The Socialist

The Socialist 25 October 2007

Public health not private wealth

Public health not private wealth

Join the 3 November NHS demonstration

NHS: What the Socialist Party says

March to save the NHS

Michael Moore's latest film 'Sicko' reviewed

Huddersfield SOS: Class fighters' bold initiative


Reject Royal Mail deal: Vote 'No' and reinstate the action

Striking Liverpool postal workers return to work


Why workers need a new party

Respect in crisis - what lessons for socialists?


Socialism 2007


Pakistan: Suicide bombings at Bhutto rally


Turkey's invasion threat increases regional instability

Release Saburi Akande Akinola, Taiwo Hassan Soweto and Olatunde Dairo now

France: Biggest public transport strike action since 1995


Do women still have the 'right to choose'?


Liberal Democrat leadership: Two candidates, one background, no answers

Classroom assistants challenge the Stormont Assembly

Who's to blame for teenage obesity?


Glasgow: On strike for a fair deal

Train drivers prepare for action

Fight Cadbury's factory closure

Teachers' union election time to change!

BBC threatens hundreds of jobs

 
 

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Who's to blame for teenage obesity?

Education Minister Ed Balls blames parents, teachers and "embarrassing" PE kits for the rise in teenage obesity.

Bob Severn

"If the kit is awful or embarrassing it's much more likely the kids will forget to bring it," he said. "I don't think it's sensible for parents to be shoving food through the fence outside the school but I'm not going to say they must have this standard in their packed lunches."

This comes from the same government that has no problem with school fields being sold off to property developers, or cancelling PE or swimming lessons for SATs exam training.

The national obesity forum questions the food industry's ethics in marketing junk food to children.

In a gross understatement, Professor Philip James said that food industry actions to help ensure public health have been too little, too late.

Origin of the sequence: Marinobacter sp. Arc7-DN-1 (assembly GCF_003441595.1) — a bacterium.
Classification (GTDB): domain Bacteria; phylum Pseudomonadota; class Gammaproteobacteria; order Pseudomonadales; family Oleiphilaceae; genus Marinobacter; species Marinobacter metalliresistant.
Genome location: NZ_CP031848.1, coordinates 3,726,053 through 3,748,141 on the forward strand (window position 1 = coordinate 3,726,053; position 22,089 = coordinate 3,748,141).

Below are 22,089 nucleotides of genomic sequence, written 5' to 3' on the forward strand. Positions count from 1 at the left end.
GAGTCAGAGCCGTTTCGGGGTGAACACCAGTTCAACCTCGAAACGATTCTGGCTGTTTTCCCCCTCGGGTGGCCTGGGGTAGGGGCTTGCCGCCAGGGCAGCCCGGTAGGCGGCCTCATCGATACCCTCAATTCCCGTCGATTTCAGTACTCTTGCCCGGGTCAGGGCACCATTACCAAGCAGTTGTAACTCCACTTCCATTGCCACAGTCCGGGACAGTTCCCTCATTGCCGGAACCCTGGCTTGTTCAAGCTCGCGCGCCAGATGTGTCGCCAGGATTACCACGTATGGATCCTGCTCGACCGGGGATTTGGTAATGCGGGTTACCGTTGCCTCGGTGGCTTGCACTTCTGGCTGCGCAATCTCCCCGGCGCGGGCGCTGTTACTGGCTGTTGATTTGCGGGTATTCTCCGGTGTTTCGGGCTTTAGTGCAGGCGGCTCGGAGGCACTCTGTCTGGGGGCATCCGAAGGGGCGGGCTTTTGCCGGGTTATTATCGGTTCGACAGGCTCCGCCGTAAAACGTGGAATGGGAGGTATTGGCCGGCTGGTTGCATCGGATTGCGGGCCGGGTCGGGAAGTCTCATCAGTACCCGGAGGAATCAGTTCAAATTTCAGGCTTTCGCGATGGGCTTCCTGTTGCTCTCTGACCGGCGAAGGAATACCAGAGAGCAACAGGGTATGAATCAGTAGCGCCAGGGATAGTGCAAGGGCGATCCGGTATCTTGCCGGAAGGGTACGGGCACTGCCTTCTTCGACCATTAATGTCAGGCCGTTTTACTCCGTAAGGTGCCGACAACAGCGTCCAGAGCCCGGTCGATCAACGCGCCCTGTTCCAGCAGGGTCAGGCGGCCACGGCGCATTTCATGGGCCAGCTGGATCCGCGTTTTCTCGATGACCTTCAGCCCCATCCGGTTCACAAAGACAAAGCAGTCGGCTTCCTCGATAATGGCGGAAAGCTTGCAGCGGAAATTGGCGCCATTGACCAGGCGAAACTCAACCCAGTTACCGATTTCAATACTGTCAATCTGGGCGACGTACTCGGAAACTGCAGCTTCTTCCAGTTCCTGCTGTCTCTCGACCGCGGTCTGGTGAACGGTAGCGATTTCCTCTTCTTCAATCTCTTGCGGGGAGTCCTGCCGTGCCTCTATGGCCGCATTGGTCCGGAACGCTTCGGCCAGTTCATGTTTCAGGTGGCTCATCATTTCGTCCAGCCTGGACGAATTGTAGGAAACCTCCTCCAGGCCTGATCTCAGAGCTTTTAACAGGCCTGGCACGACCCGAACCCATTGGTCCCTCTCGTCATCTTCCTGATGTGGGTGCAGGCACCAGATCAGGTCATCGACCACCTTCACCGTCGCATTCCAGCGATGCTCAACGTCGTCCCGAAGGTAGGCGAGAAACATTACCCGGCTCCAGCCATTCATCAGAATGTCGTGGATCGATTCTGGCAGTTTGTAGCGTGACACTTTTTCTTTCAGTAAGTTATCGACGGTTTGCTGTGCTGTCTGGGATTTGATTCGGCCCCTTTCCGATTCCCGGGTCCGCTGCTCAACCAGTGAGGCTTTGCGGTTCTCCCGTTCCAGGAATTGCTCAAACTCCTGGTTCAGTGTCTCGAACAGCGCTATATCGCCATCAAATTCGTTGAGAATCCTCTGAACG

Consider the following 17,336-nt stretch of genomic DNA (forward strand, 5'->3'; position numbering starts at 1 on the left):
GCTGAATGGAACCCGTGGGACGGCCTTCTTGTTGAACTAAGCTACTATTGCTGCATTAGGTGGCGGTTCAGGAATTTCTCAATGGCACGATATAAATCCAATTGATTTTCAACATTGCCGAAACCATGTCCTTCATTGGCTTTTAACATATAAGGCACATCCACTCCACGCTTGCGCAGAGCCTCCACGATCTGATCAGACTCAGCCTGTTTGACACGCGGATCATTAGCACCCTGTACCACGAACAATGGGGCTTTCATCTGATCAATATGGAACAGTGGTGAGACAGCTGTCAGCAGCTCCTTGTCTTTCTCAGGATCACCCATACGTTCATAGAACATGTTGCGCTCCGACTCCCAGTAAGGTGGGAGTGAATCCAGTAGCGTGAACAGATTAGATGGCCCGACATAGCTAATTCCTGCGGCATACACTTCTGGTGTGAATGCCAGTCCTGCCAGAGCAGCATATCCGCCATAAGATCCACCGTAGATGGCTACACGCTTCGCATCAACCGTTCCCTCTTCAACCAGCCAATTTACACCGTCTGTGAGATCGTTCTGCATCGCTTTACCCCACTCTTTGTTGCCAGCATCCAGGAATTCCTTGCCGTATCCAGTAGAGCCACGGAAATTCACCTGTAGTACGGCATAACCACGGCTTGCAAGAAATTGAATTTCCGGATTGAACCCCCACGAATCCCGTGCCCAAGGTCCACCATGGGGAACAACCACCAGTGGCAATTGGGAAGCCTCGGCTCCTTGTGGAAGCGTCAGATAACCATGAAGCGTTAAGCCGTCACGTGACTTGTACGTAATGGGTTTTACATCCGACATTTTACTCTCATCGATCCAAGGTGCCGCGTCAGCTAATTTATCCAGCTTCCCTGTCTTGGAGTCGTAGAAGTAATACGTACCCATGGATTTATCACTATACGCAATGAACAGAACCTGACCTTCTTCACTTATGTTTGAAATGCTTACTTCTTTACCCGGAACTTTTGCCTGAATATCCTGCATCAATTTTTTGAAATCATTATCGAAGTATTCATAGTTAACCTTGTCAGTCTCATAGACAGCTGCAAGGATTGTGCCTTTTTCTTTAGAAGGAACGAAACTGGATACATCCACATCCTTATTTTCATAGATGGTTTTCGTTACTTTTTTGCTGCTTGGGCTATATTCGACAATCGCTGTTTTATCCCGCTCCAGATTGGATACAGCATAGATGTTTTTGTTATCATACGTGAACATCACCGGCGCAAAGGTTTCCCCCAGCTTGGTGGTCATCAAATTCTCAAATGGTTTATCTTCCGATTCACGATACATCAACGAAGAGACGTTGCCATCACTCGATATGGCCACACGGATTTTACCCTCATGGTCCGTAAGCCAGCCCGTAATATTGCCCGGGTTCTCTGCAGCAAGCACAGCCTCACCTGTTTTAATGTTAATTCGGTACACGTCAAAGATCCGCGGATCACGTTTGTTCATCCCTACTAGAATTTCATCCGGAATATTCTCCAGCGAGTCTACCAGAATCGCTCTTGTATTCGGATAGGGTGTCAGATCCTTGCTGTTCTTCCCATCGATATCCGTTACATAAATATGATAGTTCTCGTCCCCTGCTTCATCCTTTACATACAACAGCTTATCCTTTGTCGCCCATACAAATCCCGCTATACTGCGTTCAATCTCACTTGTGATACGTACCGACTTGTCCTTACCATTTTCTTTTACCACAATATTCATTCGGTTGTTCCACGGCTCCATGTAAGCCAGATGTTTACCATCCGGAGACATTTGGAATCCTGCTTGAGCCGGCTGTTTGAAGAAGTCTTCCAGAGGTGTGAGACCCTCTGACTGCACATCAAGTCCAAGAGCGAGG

Just banning junk food advertising during TV programmes is not enough.

The Foresight report predicts that, within 25 years, half of Britain's population could be obese and that obesity-related health care will cost 45 billion a year by 2050.

While Balls is pushing a School Food Trust campaign for a million more pupils to have school dinners, in Walthamstow it took a battle involving teachers, kitchen staff, children, parents and the Socialist Party to stop Waltham Forest council abandoning local authority provision of school dinners and letting private contractors take over the service.

Wouldn't a better solution be to take the food industry giants out of the control of the fat cats who put profits before healthy eating, and into public ownership with democratic planning that involves health experts, kitchen staff, parents and teachers?


In this issue

Public health not private wealth

Join the 3 November NHS demonstration

NHS: What the Socialist Party says

March to save the NHS

Michael Moore's latest film 'Sicko' reviewed

Huddersfield SOS: Class fighters' bold initiative


Postal dispute

Reject Royal Mail deal: Vote 'No' and reinstate the action

Striking Liverpool postal workers return to work


Campaign for a New Workers Party

Why workers need a new party

Respect in crisis - what lessons for socialists?


Socialism 2007

Socialism 2007


Socialist Party feature

Pakistan: Suicide bombings at Bhutto rally


International socialist news and analysis

Turkey's invasion threat increases regional instability

Release Saburi Akande Akinola, Taiwo Hassan Soweto and Olatunde Dairo now

France: Biggest public transport strike action since 1995


Socialist Party women

Do women still have the 'right to choose'?


Socialist Party news and analysis

Liberal Democrat leadership: Two candidates, one background, no answers

Classroom assistants challenge the Stormont Assembly

Who's to blame for teenage obesity?


Workplace news and analysis

Glasgow: On strike for a fair deal

Train drivers prepare for action

Fight Cadbury's factory closure

Teachers' union election time to change!

BBC threatens hundreds of jobs


 

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